Sales of new vehicles are dropping again in January, according to analysts, when measured against January 2021 as slender inventories act as a brake on deliveries as semiconductor shortages continue to hover over the industry.
A joint forecast from J.D. Power and LMC Automotive estimates retail sales of new vehicles this month are expected to reach 828,900 units, an 8.3% decrease compared with January 2021. Total new-vehicle sales for January 2022, including retail and non-retail transactions, are projected to reach 932,100 units, a 15.6% decrease from January 2021, according LMC and J.D. Power.
“Despite optimism towards the end of 2021 that diminishing supply chain disruption would result in more vehicles being delivered to dealerships,” Thomas King, president of the data and analytics division at J.D. Power.
“The new-vehicle supply situation has shown no meaningful improvement. January month-end retail inventory is expected to be below 1 million units for the eighth consecutive month.”
King added the volume of new vehicles being delivered to dealerships in January has been insufficient to meet strong consumer demand, resulting in a significantly diminished sales pace.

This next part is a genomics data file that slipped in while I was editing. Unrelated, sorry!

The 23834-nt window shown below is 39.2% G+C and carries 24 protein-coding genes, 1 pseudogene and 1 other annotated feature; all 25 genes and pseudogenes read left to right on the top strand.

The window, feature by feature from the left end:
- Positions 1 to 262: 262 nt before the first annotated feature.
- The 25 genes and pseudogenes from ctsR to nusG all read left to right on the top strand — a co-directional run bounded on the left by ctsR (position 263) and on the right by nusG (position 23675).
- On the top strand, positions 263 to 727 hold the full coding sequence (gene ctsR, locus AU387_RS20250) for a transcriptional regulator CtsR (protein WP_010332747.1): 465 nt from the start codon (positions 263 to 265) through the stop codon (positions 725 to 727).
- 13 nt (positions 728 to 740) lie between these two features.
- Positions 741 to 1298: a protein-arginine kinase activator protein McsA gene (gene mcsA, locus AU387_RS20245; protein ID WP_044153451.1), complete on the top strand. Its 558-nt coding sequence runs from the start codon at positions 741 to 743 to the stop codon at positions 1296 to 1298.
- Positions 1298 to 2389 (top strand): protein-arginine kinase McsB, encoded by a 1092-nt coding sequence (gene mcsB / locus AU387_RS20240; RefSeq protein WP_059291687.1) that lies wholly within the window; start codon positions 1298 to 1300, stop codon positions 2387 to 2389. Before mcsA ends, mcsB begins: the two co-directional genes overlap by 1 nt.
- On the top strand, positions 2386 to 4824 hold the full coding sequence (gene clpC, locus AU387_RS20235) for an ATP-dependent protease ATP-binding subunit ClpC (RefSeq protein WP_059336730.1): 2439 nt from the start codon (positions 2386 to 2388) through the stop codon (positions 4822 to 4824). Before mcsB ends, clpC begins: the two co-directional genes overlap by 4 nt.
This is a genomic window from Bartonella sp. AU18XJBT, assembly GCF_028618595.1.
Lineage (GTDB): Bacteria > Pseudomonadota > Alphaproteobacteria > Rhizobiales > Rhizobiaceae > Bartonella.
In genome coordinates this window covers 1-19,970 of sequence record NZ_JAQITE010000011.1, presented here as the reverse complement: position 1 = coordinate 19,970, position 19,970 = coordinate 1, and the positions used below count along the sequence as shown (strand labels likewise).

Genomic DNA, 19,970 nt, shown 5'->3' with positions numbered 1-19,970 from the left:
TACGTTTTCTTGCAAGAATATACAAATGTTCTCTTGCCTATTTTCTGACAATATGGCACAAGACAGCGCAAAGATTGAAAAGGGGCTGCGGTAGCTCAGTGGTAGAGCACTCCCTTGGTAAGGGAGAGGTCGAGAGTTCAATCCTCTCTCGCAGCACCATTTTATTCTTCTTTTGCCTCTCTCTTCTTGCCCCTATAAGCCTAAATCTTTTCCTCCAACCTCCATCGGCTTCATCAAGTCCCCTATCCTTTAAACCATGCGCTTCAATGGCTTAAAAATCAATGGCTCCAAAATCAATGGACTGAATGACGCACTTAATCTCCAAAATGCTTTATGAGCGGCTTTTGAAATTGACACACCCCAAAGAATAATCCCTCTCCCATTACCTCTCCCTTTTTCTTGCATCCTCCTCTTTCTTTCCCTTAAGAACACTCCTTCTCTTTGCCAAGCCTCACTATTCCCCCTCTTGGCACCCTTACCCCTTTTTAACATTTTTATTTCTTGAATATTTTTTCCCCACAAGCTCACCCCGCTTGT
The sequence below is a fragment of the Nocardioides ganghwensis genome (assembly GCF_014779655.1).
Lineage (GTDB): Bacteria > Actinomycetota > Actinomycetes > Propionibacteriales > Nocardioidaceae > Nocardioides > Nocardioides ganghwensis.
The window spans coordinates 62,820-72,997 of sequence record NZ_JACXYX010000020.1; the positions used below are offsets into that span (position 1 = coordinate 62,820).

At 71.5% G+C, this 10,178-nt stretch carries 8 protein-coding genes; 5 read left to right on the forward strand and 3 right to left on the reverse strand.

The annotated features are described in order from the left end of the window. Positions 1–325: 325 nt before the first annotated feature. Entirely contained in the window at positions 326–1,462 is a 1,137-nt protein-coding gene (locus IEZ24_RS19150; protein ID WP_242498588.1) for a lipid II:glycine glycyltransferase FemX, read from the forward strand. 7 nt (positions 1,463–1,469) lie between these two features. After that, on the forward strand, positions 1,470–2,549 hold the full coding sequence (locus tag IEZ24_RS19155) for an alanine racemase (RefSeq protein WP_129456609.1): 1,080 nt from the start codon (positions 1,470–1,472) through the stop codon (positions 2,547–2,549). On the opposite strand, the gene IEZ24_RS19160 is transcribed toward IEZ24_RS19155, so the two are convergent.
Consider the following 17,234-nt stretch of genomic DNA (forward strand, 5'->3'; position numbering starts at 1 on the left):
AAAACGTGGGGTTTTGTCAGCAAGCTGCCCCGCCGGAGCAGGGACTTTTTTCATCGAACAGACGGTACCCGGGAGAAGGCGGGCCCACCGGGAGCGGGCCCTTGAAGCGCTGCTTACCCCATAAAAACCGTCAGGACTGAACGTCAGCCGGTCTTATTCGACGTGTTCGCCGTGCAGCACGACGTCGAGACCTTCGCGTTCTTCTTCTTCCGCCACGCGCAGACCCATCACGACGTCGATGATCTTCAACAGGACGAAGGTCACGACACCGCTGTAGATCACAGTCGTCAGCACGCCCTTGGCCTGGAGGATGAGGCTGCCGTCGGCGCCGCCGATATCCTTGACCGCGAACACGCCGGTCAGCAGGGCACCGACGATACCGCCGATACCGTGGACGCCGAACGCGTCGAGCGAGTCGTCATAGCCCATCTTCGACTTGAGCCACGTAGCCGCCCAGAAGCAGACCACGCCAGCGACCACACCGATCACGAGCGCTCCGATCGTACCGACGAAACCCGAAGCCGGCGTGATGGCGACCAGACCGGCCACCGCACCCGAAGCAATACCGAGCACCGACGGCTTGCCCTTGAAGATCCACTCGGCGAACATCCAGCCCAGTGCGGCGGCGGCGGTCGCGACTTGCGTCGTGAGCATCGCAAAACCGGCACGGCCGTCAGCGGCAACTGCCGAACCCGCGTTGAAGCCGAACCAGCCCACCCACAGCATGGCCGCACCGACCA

Semiconductors still in short supply
The supply chain issues, which date back to autumn of 2020 as the first phase of the pandemic began to ease, are still dogging the industry.
Toyota closed its 11 assembly plants in Japan due to the continuing semiconductor shortages, while Ford shut the company’s Flat Rock assembly plant where the Mustang with an internal combustion engine is built last week and Stellantis closed its assembly plant in Windsor, Ontario this week.
Tesla CEO Elon Musk told analysts the shortages of semiconductors continue to threaten his company’s production plans and he does not expect the situation to improve until the end of 2022.
A new report from the U.S. Department of Commerce said this week semiconductors remain in short supply, leaving plants such as those in the auto industry facing potential shutdowns.
The situation could get worse because of China’s use of strict lockdowns to fight any spread of COVID-19, the Commerce Department noted. Even though it is being scaled back by new COVID-19 restrictions, the celebration of Chinese New Year next month, China’s biggest holiday, also will disrupt supplies of semiconductors as demand surges.
The agency estimates demand for semiconductors has increased by 17% since 2019, and Musk says even the most basic chips seem to be in short supply.